Diana West

"Desire" (1936): A gem of a caper with jewel thief Marlene Dietrich and her gang roping in wide-eyed auto engineer Gary Cooper -- who sets them and their continental decadence straight as an American arrow.

"That Girl from Paris" (1936): Parisian opera star Lily Pons sneaks into the United States for American bandleader (Gene Raymond) and -- incredible as it seems -- runs afoul of immigration laws. Charming.

"Dodsworth" (1936): American auto magnate (amazing Walter Huston) and wife (amazing Ruth Chatterton) set out to discover how to "live" in the Old World, starting in Paris. Should be on everyone's Top Ten List.

"Midnight" (1939): Another Top Ten Listee. With effortless wit, easy sophistication, and a scene-stealing John Barrymore, Claudette Colbert can't give in to European decadence, no matter how hard she tries (Don Ameche and scriptwriters Charles Brackett and Billy Wilder don't let her). Directed by Mitchell Leisen.

"Ninotchka" (1939): Greta Garbo as the communist official who can't resist Paris or Melvyn Douglas. Another Charles Brackett and Billy Wilder comedy classic, this one directed by Ernst Lubitsch.

"Arise My Love" (1940): Claudette Colbert again; Charles Brackett and Billy Wilder again; Mitchell Leisen again. Romantic comedy about Claudette Colbert the syndicated columnist chasing the story of Europe on the brink of World War II, and Ray Milland the Spanish Civil War vet chasing Miss Colbert. A big boost for American interventionism. 

"Casablanca" (1942): The most famous of them all. "We'll always have Paris," Humphrey Bogart tells Ingrid Bergman in this World War II drama written by Julius J. and Phillip G. Epstein. Not to be forgotten is the vocal battle between "Die Wacht am Rhein" and "La Marseillaise."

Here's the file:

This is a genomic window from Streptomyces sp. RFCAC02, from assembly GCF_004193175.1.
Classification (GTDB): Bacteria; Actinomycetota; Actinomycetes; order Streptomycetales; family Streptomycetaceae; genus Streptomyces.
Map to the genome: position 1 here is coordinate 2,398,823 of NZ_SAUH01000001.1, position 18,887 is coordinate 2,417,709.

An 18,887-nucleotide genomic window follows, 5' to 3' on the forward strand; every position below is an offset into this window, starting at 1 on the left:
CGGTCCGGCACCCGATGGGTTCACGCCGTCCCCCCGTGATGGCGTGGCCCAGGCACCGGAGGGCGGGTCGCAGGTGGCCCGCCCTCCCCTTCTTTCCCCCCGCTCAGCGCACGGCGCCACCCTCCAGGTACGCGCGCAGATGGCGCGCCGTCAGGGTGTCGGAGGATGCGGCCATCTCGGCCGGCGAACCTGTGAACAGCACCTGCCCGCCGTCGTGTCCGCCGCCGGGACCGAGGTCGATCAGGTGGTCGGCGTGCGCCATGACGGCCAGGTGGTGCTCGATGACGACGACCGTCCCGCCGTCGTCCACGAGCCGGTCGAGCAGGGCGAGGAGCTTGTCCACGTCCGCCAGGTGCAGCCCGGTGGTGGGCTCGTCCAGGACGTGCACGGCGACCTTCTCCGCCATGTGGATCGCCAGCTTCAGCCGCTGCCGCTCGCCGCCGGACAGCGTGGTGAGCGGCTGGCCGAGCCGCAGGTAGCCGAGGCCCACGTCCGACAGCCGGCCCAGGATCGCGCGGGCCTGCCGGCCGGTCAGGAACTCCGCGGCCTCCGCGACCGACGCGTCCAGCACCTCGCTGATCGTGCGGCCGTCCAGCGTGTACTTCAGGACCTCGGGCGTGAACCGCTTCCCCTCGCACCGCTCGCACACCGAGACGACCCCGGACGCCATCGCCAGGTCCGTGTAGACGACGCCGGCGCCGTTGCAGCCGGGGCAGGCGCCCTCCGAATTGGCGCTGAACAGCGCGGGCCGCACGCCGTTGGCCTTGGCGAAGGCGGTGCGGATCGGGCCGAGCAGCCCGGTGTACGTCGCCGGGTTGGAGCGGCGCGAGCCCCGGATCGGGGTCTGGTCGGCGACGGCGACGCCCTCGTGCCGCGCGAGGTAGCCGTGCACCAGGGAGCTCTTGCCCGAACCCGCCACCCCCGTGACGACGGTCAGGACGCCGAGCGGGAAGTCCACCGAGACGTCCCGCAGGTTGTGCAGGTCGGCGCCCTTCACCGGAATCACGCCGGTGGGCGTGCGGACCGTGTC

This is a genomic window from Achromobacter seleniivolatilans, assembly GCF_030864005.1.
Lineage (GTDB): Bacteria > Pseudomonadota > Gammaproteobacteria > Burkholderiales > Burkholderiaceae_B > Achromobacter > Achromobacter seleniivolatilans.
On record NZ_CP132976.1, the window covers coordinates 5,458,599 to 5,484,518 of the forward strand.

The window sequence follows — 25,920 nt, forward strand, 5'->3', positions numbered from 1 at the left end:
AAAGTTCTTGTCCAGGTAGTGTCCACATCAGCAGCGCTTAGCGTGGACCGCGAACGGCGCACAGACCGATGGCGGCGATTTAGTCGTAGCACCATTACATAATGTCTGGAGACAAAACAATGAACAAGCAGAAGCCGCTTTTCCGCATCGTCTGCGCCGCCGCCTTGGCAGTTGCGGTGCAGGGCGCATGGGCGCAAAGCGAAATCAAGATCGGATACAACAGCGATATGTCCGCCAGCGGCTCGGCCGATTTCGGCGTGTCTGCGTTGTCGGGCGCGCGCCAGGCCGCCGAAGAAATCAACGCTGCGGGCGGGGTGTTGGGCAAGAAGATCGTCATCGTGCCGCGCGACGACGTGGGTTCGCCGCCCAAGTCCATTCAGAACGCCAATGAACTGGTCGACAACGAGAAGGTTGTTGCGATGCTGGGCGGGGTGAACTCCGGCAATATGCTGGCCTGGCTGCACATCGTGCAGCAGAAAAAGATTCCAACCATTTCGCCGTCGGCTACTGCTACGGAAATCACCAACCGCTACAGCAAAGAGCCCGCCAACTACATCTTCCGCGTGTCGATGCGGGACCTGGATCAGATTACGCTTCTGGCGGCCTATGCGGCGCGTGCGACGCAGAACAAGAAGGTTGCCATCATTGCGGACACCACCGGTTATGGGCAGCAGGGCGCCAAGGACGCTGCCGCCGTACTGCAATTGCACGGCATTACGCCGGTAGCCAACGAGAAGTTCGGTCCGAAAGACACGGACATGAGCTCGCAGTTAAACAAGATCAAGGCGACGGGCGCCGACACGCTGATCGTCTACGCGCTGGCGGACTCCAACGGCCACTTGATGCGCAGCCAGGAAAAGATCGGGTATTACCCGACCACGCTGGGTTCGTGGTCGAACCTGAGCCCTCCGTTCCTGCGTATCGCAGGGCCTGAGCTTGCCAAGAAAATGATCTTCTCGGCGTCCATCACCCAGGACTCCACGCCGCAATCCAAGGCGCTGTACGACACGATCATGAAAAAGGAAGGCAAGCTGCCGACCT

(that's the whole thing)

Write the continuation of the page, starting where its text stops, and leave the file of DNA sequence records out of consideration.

"An American in Paris" (1951): Lush American celluloid canvas of Paris, with Gershwin score, Vincente Minelli direction and Gene Kelly ballet.

"The Last Time I Saw Paris" (1954): With Van Johnson and Elizabeth Taylor and also written by the Epstein brothers, this one's a soap opera, but it's also powerfully evocative of the postwar Paris that enthralled so many Americans.

These movies, these images, may or may not have reflected reality -- it was always said that Ernst Lubitsch's Paris surpassed the real thing -- but they were artistic perceptions of a time and place. Today, they seem more like figments of imagination. Thankfully, they're figments preserved on DVD.

Diana West

Diana West is the author of American Betrayal: The Secret Assault on Our Nation's Character (St. Martin's Press, 2013), and The Death of the Grown-Up: How America's Arrested Development Is Bringing Down Western Civilization (St. Martin's Press, 2007).